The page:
In the field of drive systems, press-fit technology presents an interesting alternative to other electrical contacting methods such as solder, screw or crimp connections. The benefits are minimal space requirements, repair capacity and a failure rate which is potentially between ten and hundred times lower. The press-fit procedure creates a touch zone between the pressfit contact and the copper sleeve in the circuit board. As a result of the pressure caused by the deformation of the press-fit contact when it is pressed in, this touch zone forms a gas-tight and corrosion-proof contact zone after about 24 hours. Inside this zone, the free electrons generate attraction forces that connect the two metal surfaces. In this way, a cold weld zone is formed within a few hours.
However, this process can also cause unwanted damage to the component. For example, vibration-induced microrelative motions between the press-fit contact and the copper sleeve in the blank lead to fatigue damage or fatigue failure of the cold weld zone.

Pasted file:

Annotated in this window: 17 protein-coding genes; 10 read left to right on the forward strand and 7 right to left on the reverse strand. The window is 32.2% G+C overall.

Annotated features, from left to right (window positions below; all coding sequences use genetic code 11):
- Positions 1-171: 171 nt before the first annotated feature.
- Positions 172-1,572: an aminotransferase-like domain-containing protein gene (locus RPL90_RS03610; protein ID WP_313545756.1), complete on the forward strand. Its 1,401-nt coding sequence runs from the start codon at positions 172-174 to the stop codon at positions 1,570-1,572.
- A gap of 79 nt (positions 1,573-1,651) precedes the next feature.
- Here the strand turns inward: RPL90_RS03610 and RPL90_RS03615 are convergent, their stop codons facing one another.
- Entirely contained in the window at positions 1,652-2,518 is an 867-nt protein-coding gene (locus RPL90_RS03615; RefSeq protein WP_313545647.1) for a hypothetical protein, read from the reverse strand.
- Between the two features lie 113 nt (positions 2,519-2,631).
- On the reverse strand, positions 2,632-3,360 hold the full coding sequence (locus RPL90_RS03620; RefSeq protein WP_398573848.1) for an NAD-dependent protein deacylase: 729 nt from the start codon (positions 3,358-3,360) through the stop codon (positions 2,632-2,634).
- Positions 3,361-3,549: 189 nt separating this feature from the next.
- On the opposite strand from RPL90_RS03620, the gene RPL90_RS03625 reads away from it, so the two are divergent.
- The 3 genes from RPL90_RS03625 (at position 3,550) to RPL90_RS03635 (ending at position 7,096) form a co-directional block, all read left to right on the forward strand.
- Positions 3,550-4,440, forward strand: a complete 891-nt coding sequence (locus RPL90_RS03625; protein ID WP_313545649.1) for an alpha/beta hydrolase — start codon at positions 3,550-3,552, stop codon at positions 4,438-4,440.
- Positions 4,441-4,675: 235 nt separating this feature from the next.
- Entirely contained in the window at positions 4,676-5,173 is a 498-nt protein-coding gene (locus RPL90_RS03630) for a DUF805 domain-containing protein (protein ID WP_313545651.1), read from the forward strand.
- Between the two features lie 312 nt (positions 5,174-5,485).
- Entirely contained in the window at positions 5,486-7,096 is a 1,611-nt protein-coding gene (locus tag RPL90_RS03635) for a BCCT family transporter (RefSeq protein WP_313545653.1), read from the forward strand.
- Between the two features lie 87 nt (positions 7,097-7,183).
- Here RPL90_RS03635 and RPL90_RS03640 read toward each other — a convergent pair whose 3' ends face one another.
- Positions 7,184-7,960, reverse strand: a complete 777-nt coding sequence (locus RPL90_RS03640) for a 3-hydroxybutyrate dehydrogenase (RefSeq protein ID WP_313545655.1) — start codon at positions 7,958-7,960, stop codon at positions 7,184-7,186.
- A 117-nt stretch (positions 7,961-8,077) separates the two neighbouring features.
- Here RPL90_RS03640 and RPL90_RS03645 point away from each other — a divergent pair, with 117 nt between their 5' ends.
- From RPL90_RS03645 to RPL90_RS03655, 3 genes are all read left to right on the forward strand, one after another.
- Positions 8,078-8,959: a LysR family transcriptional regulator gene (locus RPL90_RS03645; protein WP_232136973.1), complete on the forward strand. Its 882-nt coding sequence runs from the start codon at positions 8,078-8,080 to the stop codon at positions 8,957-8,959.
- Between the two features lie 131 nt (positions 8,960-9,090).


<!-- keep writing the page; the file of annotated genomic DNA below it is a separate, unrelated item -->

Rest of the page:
The Fraunhofer EMFT team has established a test rig for these micro relative movements as part of the project. Furthermore, the Munich experts are carrying out precise electrical characterizations of the contact resistance of the cold weld zone. Following a detailed mechanical analysis and simulation, the team from the University of Kassel is working on the development of a gathering model. This model will then be validated in the Fraunhofer EMFT laboratories using a practical surface material combination of press-fit contact and copper sleeve that is of interest from an industrial perspective.
The research project is funded by the AiF Arbeitsgemeinschaft industrieller Forschungsvereinigungen "Otto von Guericke" e.V. (IGF application no.: N 09826/16, FVA no. 618 II "Raffungsmodelle II").